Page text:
Monday, 15 November 2010

Colour theory part one

This is a summary of Colour theory based on Fred's seminars and also using the recommended reading book Basics Design 05 'Colour'.  A systematic approach to colour.

'Noun - The sensation produced by rays of light of different wavelengths, a particular variety of this.'

Colour is fundemental to both Graphic design and visual language. When we look at something colour is usually the first thing we register.  Our culture influences how we react to colour and what we associate colour with.  

The Basics


Primary colours

Come in two forms additive and subtractive:
Additive primaries are red, green and blue
Additive secondaries cyan, magenta and yellow
Subtractive primaries are blue, red and yellow
Subtractive ssecondaries are red, green and blue

Tertiary colours

Are produce when a secondary and primary colour combine

Additive Colour

RGB colour is an additive system of colour which we associate with TVs, Computer monitors and scanners. Red, green and blue light projected together yield white.  The additive system without light starts with black.  Varying amounts of red, green and blue light produce different colours.  When the equal amounts of the  primary colours red, green and blue are combined they produce the secondary additives Cyan, yellow and Magenta. 

Subtractive colour

CMYK colour is a subtractive colour system we associate with digital printing,paints and photographs.  If Cyan. Magenta and Yellow mix they produce key (black).  When coloured paints or filters are mixed the resultant colour is caused by subtracting some wavelengths of light and relecting others.  The subtractive systems starts with light and if the light source is anything other than white our eyes can compensate but often give us a 'flawed' perception of the true colour.

Describing colours

Every colour has a unique light wavelength however this imnformation is not useful in differntiating colour.

Hue, saturation and brightness are all used to describe colour in grater detail. 

Hue is what helps us distinguish one colour from another by the unique charcteristics of each colour.

Saturation/Chroma is the purity of a colour.  Depending how near or far from grey a colour is describes the colour's sauration level. When a colour has no grey it is at maximum saturation convesely a colour with increasing grey will be described as lower saturation.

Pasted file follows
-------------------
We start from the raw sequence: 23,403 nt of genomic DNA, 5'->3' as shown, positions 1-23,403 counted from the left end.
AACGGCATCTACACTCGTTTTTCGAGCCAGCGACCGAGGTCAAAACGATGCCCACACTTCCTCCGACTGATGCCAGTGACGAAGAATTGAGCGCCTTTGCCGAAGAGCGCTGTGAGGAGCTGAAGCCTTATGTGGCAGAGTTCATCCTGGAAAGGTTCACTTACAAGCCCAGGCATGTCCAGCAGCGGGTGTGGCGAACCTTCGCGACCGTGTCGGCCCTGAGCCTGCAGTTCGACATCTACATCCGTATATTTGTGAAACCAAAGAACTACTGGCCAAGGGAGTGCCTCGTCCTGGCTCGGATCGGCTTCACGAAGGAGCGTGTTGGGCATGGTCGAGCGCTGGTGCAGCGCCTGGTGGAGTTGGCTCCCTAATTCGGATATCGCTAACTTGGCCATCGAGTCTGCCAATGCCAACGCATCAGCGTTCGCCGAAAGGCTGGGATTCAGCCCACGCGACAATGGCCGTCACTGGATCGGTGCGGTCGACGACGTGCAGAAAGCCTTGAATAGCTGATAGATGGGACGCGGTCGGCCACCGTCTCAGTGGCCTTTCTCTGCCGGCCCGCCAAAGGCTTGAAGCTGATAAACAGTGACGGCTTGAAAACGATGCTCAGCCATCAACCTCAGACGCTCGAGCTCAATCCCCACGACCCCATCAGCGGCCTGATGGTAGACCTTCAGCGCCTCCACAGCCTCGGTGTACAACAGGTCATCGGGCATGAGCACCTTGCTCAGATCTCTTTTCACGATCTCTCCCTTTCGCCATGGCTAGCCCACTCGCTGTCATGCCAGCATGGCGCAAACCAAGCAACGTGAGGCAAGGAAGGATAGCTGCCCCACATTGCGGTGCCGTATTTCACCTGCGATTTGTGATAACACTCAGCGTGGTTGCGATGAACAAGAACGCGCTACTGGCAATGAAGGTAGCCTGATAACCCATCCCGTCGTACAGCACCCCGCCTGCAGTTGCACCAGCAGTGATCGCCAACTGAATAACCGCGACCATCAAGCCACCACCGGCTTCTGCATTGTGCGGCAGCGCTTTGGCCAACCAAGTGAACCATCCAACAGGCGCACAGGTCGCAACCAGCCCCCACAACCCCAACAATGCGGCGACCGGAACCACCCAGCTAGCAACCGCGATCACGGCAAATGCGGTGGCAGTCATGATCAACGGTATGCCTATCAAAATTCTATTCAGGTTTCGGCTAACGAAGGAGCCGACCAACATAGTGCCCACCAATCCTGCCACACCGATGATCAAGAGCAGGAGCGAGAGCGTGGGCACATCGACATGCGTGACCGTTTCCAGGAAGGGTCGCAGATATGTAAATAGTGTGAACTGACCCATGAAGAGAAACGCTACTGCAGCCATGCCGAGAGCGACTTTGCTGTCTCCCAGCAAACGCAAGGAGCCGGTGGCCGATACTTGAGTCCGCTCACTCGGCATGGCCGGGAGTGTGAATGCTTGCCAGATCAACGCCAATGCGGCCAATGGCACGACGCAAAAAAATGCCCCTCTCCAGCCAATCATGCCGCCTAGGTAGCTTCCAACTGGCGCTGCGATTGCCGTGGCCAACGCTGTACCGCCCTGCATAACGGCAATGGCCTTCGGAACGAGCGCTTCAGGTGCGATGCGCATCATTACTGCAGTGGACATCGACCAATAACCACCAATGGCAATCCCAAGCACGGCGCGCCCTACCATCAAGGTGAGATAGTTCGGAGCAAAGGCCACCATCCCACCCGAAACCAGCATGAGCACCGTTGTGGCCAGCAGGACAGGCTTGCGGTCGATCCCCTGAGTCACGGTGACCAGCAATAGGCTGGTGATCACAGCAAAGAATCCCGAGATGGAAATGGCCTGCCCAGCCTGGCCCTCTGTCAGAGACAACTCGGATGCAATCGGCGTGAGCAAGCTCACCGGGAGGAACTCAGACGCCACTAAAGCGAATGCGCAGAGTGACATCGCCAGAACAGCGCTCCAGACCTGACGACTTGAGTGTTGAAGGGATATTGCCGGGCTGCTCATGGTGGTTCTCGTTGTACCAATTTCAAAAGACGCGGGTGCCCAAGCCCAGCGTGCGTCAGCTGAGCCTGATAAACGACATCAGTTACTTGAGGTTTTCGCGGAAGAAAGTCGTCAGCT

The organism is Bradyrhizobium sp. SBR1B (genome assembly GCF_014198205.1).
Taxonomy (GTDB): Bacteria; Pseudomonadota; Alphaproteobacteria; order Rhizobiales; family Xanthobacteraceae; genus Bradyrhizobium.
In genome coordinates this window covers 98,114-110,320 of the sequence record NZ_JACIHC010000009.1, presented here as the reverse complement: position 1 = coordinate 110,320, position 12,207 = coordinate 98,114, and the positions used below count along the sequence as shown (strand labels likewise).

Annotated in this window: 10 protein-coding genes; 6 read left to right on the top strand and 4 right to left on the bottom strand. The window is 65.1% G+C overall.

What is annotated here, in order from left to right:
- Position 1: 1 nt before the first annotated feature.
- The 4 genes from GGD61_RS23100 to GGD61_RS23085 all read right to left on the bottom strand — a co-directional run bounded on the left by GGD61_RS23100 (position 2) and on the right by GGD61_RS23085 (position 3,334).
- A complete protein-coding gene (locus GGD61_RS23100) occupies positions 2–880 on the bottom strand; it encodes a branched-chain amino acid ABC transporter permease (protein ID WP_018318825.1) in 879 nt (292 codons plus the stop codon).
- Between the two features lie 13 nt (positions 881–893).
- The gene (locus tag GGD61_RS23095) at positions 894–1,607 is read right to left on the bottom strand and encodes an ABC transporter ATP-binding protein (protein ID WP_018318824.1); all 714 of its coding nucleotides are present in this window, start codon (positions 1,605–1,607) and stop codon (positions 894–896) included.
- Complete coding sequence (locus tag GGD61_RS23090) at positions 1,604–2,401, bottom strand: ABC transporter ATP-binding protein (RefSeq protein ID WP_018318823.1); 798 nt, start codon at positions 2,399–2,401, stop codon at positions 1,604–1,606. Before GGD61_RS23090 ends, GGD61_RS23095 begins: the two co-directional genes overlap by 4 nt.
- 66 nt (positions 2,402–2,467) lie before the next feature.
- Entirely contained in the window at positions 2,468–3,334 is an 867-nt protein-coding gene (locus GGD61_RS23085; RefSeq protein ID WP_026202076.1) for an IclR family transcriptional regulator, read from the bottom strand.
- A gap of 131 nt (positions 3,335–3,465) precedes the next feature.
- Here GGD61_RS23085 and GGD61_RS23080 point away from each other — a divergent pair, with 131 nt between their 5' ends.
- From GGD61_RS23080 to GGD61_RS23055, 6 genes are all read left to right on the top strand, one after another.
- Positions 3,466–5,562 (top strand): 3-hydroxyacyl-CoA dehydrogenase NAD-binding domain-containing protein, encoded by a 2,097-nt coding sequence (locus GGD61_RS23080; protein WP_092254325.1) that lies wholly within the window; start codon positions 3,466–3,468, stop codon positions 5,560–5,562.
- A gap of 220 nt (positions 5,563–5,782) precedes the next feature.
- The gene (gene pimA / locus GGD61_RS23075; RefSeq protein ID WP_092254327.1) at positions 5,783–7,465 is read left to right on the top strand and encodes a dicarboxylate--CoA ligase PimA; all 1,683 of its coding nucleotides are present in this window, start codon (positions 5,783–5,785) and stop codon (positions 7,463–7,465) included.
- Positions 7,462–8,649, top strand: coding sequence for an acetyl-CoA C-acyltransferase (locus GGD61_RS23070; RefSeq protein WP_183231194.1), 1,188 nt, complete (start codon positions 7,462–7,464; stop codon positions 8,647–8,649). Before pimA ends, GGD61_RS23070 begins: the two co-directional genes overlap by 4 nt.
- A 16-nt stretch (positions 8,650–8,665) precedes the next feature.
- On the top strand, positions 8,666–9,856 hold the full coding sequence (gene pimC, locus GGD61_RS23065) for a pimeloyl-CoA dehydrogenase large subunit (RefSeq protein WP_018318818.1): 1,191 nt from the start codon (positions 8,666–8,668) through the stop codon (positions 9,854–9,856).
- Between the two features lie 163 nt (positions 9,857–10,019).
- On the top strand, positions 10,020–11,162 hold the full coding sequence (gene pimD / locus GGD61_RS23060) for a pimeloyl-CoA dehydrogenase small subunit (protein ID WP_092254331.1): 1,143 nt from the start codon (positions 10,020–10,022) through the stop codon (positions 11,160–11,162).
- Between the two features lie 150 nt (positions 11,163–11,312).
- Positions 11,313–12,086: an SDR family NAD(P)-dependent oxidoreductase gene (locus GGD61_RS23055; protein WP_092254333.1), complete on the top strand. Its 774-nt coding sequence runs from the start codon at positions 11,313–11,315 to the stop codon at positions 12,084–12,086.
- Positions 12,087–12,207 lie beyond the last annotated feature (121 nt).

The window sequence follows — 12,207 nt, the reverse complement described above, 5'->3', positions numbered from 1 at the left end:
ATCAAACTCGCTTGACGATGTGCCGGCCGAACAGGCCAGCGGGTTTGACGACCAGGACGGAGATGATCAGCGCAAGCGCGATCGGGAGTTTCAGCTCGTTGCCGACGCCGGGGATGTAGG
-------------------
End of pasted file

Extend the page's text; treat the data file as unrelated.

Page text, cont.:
Bright colours = no grey
Dull colours = more grey 

Value/brightness is how light or dark a colour is.  By mixing white or black with a colour can change its lightness or darkness.  A tint is a colour mied with white.  A shade is a colour mixed with black. 

The colour wheel

The colour wheel illustartes the classification of colour and also explains the relationship between different colours. 

A monochrome is ant single colour on the colour wheel

Complementary colours are opposite each other on the colour wheel.

Triads are any three colours that are equidistant on the colour wheel

How the eye perceives colour 

The eye contains two kinds of receptors: rods and cones. While the rods convey shades of gray, the cones allow the brain to perceive color hues. Of the three types of cones, the first is sensitive to red-orange light, the second to green light and the third to blue-violet light. When a single cone is stimulated, the brain perceives the corresponding color. That is, if our green cones are stimulated, we see "green". Or if our red-orange cones are stimulated, we see "red". If both our green and red-orange cones are simultaneously stimulated, our perception is yellow.The eye cannot differentiate between spectral yellow, and some combination of red and green. The same effect accounts for our perception of cyan, magenta, and the other in-between spectral colors.Because of this physiological response, the eye can be "fooled" into seeing the full range of visible colors through the proportionate adjustment of just three colors: red, green and blue

This subjective individual response to colour explains the need to have a systematic approach espcially in design.  The system most commonly used is Pantone .

A particular system or process has a spectrum of colours called a gamut.

The hexachrome colour system is a six colour separation process which was developed by Pantone.  It adds orange and green to the CMYK process colours. Alone CMYK can only produce 50% of the Pantone PMS colours wwheras Hexachrome can reproduce 90%.

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